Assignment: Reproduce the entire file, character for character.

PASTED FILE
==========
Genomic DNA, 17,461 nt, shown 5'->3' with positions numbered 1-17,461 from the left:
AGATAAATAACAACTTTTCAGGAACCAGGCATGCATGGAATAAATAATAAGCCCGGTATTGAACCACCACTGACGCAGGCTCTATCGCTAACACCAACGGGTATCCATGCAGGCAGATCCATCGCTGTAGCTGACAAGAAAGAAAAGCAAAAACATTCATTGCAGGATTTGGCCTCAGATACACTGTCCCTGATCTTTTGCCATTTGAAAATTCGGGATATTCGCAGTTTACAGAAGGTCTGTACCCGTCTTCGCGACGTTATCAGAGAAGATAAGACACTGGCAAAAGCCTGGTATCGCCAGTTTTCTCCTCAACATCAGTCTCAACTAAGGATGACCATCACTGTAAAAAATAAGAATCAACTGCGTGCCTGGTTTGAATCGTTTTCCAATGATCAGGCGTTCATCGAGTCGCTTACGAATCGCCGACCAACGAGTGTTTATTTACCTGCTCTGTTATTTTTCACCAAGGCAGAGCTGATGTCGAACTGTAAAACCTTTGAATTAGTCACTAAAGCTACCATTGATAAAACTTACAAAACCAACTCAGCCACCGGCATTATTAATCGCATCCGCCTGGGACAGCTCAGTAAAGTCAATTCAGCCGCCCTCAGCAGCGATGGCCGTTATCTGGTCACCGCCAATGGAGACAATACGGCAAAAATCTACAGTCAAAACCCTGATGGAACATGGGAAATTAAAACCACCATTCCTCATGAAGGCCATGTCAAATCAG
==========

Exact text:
Genomic DNA, 17,461 nt, shown 5'->3' with positions numbered 1-17,461 from the left:
AGATAAATAACAACTTTTCAGGAACCAGGCATGCATGGAATAAATAATAAGCCCGGTATTGAACCACCACTGACGCAGGCTCTATCGCTAACACCAACGGGTATCCATGCAGGCAGATCCATCGCTGTAGCTGACAAGAAAGAAAAGCAAAAACATTCATTGCAGGATTTGGCCTCAGATACACTGTCCCTGATCTTTTGCCATTTGAAAATTCGGGATATTCGCAGTTTACAGAAGGTCTGTACCCGTCTTCGCGACGTTATCAGAGAAGATAAGACACTGGCAAAAGCCTGGTATCGCCAGTTTTCTCCTCAACATCAGTCTCAACTAAGGATGACCATCACTGTAAAAAATAAGAATCAACTGCGTGCCTGGTTTGAATCGTTTTCCAATGATCAGGCGTTCATCGAGTCGCTTACGAATCGCCGACCAACGAGTGTTTATTTACCTGCTCTGTTATTTTTCACCAAGGCAGAGCTGATGTCGAACTGTAAAACCTTTGAATTAGTCACTAAAGCTACCATTGATAAAACTTACAAAACCAACTCAGCCACCGGCATTATTAATCGCATCCGCCTGGGACAGCTCAGTAAAGTCAATTCAGCCGCCCTCAGCAGCGATGGCCGTTATCTGGTCACCGCCAATGGAGACAATACGGCAAAAATCTACAGTCAAAACCCTGATGGAACATGGGAAATTAAAACCACCATTCCTCATGAAGGCCATGTCAAATCAG